Revenue should collect derelict site levies – Nash

27 June 2024
  • Government is enabling rogue property owners to pull the wool over everyone’s eyes

Speaking during Leaders’ Questions today, Labour finance spokesperson Ged Nash has called for a swift change of approach to tackle the nationwide dereliction scandal.

Deputy Nash said:

“There are nearly 2,000 registered derelict sites in towns and villages across Ireland with over €20 million in uncollected levies. This is just the tip of the iceberg when it comes to the cancer of abandoned, dilapidated and dangerous buildings that blight our urban centres.

“Labour is calling on Government to empower the Revenue Commissioner to collect the monies associated with the Derelict Sites Levy to take serious action against property owners who are being let ride roughshod over Ireland’s housing crisis.

“We know that the Derelict Sites Levy is rarely if ever collected, and owners often ignore collection notices.

“If a debt is not paid to Revenue and you are not tax compliant, you cannot run your business.

“In the interest of the public good, it’s time to take on those who are hoarding vacant and derelict sites and put in place a comprehensive plan to tackle dereliction, collect money, to make it difficult for those who hold all the wealth, and to ensure that sites are redeveloped or put up for sale to someone who wants to put them back into use.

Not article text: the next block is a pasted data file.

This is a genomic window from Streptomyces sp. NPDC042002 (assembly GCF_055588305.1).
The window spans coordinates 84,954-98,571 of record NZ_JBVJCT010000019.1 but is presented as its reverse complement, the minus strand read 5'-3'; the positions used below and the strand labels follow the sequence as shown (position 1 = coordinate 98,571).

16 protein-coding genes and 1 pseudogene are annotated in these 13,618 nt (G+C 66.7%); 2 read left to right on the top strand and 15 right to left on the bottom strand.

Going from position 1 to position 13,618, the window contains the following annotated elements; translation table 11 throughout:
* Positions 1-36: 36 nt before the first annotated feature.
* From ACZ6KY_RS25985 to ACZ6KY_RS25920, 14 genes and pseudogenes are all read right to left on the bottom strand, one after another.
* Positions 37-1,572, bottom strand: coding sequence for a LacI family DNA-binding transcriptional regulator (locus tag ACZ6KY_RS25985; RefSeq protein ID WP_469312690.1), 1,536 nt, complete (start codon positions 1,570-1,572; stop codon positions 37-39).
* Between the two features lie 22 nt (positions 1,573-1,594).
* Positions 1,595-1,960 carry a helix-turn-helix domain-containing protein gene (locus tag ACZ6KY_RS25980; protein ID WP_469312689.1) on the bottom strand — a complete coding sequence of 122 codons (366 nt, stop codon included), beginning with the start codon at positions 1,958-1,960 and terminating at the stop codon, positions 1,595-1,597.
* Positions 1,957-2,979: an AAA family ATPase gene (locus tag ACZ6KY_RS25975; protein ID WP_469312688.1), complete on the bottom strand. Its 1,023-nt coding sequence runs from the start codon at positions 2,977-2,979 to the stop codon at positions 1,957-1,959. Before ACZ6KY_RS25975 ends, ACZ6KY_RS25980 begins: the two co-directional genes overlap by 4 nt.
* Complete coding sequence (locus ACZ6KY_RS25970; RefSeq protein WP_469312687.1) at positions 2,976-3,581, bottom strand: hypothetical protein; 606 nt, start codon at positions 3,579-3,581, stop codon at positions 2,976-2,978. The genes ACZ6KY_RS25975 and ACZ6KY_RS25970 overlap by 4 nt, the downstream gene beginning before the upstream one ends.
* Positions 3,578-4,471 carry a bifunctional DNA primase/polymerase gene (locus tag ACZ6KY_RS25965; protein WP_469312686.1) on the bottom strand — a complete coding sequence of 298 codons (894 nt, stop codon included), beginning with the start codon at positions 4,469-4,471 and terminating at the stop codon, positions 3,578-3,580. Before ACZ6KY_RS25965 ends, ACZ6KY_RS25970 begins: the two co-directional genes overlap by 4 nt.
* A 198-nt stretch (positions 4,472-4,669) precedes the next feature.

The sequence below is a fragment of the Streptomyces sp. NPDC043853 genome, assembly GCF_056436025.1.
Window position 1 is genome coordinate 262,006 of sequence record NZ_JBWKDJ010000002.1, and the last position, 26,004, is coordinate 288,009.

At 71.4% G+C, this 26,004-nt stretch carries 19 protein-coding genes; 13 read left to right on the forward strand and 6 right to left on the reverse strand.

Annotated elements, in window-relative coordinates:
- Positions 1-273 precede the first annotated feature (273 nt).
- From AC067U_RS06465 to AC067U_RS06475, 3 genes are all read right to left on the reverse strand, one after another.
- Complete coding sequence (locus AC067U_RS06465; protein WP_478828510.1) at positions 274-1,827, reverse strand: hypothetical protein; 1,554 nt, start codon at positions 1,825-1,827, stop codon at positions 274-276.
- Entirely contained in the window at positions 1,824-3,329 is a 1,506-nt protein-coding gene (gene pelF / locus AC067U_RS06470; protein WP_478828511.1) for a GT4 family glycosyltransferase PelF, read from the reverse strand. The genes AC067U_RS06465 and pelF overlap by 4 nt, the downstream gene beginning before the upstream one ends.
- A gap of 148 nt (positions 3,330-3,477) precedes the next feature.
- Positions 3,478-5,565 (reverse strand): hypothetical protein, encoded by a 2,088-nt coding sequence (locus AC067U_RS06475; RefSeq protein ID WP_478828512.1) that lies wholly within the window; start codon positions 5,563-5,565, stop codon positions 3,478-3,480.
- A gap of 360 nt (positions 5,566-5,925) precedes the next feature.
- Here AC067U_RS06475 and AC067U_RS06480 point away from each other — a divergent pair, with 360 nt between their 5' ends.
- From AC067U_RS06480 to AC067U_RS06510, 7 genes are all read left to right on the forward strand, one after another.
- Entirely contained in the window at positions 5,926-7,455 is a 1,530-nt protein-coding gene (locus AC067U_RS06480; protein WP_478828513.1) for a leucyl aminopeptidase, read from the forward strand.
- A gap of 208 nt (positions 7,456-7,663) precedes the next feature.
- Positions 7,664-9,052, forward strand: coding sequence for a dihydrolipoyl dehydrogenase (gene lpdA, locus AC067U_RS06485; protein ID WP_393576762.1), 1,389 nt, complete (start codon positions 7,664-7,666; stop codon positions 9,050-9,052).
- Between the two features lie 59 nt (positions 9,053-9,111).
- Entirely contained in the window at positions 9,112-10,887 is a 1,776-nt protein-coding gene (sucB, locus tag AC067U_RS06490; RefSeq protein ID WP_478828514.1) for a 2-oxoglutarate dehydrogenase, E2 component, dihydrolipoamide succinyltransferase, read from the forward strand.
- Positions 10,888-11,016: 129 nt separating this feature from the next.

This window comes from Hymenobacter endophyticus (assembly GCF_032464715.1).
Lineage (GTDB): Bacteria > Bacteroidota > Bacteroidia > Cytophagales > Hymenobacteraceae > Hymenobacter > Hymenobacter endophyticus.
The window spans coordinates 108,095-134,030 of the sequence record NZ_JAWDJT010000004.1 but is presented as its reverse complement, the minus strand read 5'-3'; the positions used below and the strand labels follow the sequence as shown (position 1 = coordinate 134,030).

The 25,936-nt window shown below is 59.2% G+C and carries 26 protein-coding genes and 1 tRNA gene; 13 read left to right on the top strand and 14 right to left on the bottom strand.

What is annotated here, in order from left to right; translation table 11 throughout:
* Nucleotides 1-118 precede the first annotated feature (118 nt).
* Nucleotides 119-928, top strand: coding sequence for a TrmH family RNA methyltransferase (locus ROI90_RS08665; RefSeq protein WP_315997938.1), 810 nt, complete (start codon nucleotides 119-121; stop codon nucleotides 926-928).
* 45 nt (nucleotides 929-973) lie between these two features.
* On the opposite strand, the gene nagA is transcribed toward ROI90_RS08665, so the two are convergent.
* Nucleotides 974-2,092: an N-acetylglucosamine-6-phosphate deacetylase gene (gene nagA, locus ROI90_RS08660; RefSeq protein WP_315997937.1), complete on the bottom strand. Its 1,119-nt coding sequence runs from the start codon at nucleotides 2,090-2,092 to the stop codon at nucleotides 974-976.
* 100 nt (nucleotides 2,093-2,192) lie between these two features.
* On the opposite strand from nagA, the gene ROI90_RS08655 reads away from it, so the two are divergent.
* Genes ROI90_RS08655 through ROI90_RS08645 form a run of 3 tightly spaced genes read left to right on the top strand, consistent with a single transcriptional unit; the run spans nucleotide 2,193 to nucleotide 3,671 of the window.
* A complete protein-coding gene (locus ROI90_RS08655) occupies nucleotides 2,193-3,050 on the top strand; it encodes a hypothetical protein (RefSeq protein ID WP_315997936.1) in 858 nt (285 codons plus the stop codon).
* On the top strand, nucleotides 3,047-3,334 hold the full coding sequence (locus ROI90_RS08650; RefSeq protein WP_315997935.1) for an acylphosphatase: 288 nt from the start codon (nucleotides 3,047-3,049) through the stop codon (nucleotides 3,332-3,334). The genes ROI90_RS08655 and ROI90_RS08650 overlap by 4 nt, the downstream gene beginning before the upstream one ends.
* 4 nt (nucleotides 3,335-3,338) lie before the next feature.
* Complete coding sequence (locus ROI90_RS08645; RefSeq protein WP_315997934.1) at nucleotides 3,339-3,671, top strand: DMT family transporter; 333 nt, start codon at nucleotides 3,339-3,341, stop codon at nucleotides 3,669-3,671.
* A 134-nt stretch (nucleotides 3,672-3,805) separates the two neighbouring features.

“Compulsory Sales Orders are part of Scottish law and we should follow suit.

“When it comes to dereliction, many owners of these sites will put up hoardings or screenings as a fig leaf when first challenged, to stop the building being visible from the public realm. Bizarrely, this can make them compliant with the Act. There is no incentive – either carrot or stick – to turn these sites into homes.

“While we are all well aware of the Croi Conatih refurbishment grant, that isn’t a solution here. There are also major problems with that grant due to the lack of interim payments, and short time available to complete works.

“The grant helps those who have enough money to carry out the work in the first place, excluding the majority of people who are at the rough end of the housing crisis.

“There’s no shortage of policy statements and press releases form the Government whether it’s the refurbishment grant or the Town Centre first policy. But without giving councils the powers and resources they need, nothing will change. We need a comprehensive plan to tackle dereliction.”

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